In summary, a marble is placed at the top of an inverted hemispherical bowl of radius R = 0.30 m and slides down without friction. At an angular position of θ = 16.6°, the radial acceleration is 0.817 m/s² and the tangential acceleration is 2.80 m/s². The normal force is 0 at this point. The marble loses contact with the bowl at an angle of θ = π and a free body diagram at this point would not have a normal force and would show a centripetal force pointing towards the center of the bowl.
  • #1

Homework Statement

A marble is placed at the top of an inverted hemispherical bowl of radius R = 0.30 m. It starts from rest and slides down the bowl without friction. Draw a free body diagram when the marble reaches an angular position θ = 16.6°. From your FBD, sketch the approximate direction of the acceleration.
1.Calculate the radial component of the acceleration (assuming that the radius of the marble is negligible). (Hint: First find the velocity at θ = 16.6°.)
2. What is the tangential component of the acceleration when θ = 16.6°? (Hint: Use Newton's second law.)
3. What is the magnitude of the normal force when the marble loses contact with the bowl?
4. Draw a free body diagram for the angular position where the marble loses contact with the bowl. Draw the direction of the acceleration next to your FBD. What is the angle θ when the marble loses contact with the bowl?

Homework Equations

PE = mgh
KE = 1/2mv²
F = ma
ac = v²/r

The Attempt at a Solution

1. I found the radial acceleration to be 0.817 m/s² by using ΔE = ΔKE + ΔPE and found v final. I then used ac = v²/r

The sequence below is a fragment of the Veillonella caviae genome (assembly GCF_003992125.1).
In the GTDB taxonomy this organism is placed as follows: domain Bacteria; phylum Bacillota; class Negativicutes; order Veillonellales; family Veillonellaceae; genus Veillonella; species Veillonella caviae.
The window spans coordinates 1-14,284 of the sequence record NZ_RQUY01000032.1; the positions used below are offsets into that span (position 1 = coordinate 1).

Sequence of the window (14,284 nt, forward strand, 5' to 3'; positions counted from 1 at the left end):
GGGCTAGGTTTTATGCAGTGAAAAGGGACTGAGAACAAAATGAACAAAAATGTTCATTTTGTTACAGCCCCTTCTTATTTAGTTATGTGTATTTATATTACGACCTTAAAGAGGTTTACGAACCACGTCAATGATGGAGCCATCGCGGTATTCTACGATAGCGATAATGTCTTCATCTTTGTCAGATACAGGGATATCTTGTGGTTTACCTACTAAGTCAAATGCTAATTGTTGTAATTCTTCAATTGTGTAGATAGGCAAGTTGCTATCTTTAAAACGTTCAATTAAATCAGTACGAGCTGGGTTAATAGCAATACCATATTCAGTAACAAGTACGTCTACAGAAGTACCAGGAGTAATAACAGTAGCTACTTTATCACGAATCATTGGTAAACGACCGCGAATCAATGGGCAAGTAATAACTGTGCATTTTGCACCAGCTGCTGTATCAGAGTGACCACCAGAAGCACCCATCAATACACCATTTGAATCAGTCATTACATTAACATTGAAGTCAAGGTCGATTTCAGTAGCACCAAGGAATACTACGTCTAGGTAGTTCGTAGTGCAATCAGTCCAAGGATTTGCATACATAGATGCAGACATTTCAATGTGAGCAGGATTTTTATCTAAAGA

2. Tangential acceleration is 2.80 m/s² which I found by using ƩFx= Nx -> ma = mgsin(16.6)
3. Normal force is 0
4. I am not sure how to find this value. I tired to find the velocity when the marble loses contact and sub that into ΔE = ΔKE + ΔPE to find the final height but I wasn't sure how to find the velocity or if this is even the correct method.
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  • #2
well - from your answer to 3, where does this happen? Can you make an equation relating the normal force to the angle?
  • #3
I'm not sure how I would set that up. I had thought that perhaps the angle might be 90 since that would make the x-component of the normal force equal to zero (nx = mgsinθ). But the answer was not correct. As to what happens at this point I thought that at the point the ball leaves the acceleration will be equal to gravity, but now I am unsure.
  • #4
Reality check: (check my working)
The normal force is always normal to the surface of the bowl.
Gravity always points down.
Measure angle A from the top of the bowl.

for A=0, N=0, F=mg
for 0 < A < pi, F2+N2=(mg)2

so: F=mg.cos(A) and N=mg.sin(A) for the magnitudes of the tangential and normal forces. The motion is circular but not uniform - there is an angular acceleration - it's not even kinematic.

By conservation of energy, the kinetic energy will be:

T=mgR.sin(A) where R is the radius of the bowl, which puts the tangential speed at:


centripetal acceleration is, therefore, ac=2gsin(A), giving a centripetal force of:

Fc = 2mgsin(A)

this will be the force pointing towards the center ... which is also what the normal force does! This is twice the normal force - how come?

Anyway - from your own analysis: you'd want to say that the first time there was no contact was at A=0, the location of maximum push is at A=pi/2, so the ball loses contact with the wall at A=pi. (all angles in radiens)

So - draw a free body diagram which does not have a normal force ... what does it look like? Would this be what happens at A = pi?

Suggested for: Gravitational potential energy and rotational motion